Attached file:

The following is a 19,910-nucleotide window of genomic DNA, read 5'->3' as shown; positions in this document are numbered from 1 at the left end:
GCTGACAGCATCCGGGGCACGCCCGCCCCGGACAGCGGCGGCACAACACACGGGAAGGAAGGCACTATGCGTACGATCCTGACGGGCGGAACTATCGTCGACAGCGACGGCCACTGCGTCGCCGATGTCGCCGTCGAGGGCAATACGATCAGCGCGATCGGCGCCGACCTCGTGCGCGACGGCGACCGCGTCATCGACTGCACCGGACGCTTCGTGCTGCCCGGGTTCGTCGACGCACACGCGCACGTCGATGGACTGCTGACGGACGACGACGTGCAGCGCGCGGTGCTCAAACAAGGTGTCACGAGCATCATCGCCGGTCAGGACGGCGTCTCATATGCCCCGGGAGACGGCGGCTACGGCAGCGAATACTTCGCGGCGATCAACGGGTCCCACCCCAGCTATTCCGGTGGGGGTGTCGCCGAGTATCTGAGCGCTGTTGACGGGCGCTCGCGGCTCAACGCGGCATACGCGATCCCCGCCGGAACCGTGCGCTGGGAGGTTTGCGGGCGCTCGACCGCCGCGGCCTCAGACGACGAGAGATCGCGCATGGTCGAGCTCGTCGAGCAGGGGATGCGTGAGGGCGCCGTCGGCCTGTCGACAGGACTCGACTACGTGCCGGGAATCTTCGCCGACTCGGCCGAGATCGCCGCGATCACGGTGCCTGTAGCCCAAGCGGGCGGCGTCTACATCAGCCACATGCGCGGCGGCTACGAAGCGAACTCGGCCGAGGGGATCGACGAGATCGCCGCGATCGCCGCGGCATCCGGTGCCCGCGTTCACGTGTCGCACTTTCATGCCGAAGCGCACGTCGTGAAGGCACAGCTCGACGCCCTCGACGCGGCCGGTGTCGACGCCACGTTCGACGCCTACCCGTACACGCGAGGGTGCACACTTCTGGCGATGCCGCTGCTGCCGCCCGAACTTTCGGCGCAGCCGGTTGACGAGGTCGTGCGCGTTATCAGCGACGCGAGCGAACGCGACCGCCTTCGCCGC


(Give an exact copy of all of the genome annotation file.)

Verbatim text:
The following is a 19,910-nucleotide window of genomic DNA, read 5'->3' as shown; positions in this document are numbered from 1 at the left end:
GCTGACAGCATCCGGGGCACGCCCGCCCCGGACAGCGGCGGCACAACACACGGGAAGGAAGGCACTATGCGTACGATCCTGACGGGCGGAACTATCGTCGACAGCGACGGCCACTGCGTCGCCGATGTCGCCGTCGAGGGCAATACGATCAGCGCGATCGGCGCCGACCTCGTGCGCGACGGCGACCGCGTCATCGACTGCACCGGACGCTTCGTGCTGCCCGGGTTCGTCGACGCACACGCGCACGTCGATGGACTGCTGACGGACGACGACGTGCAGCGCGCGGTGCTCAAACAAGGTGTCACGAGCATCATCGCCGGTCAGGACGGCGTCTCATATGCCCCGGGAGACGGCGGCTACGGCAGCGAATACTTCGCGGCGATCAACGGGTCCCACCCCAGCTATTCCGGTGGGGGTGTCGCCGAGTATCTGAGCGCTGTTGACGGGCGCTCGCGGCTCAACGCGGCATACGCGATCCCCGCCGGAACCGTGCGCTGGGAGGTTTGCGGGCGCTCGACCGCCGCGGCCTCAGACGACGAGAGATCGCGCATGGTCGAGCTCGTCGAGCAGGGGATGCGTGAGGGCGCCGTCGGCCTGTCGACAGGACTCGACTACGTGCCGGGAATCTTCGCCGACTCGGCCGAGATCGCCGCGATCACGGTGCCTGTAGCCCAAGCGGGCGGCGTCTACATCAGCCACATGCGCGGCGGCTACGAAGCGAACTCGGCCGAGGGGATCGACGAGATCGCCGCGATCGCCGCGGCATCCGGTGCCCGCGTTCACGTGTCGCACTTTCATGCCGAAGCGCACGTCGTGAAGGCACAGCTCGACGCCCTCGACGCGGCCGGTGTCGACGCCACGTTCGACGCCTACCCGTACACGCGAGGGTGCACACTTCTGGCGATGCCGCTGCTGCCGCCCGAACTTTCGGCGCAGCCGGTTGACGAGGTCGTGCGCGTTATCAGCGACGCGAGCGAACGCGACCGCCTTCGCCGC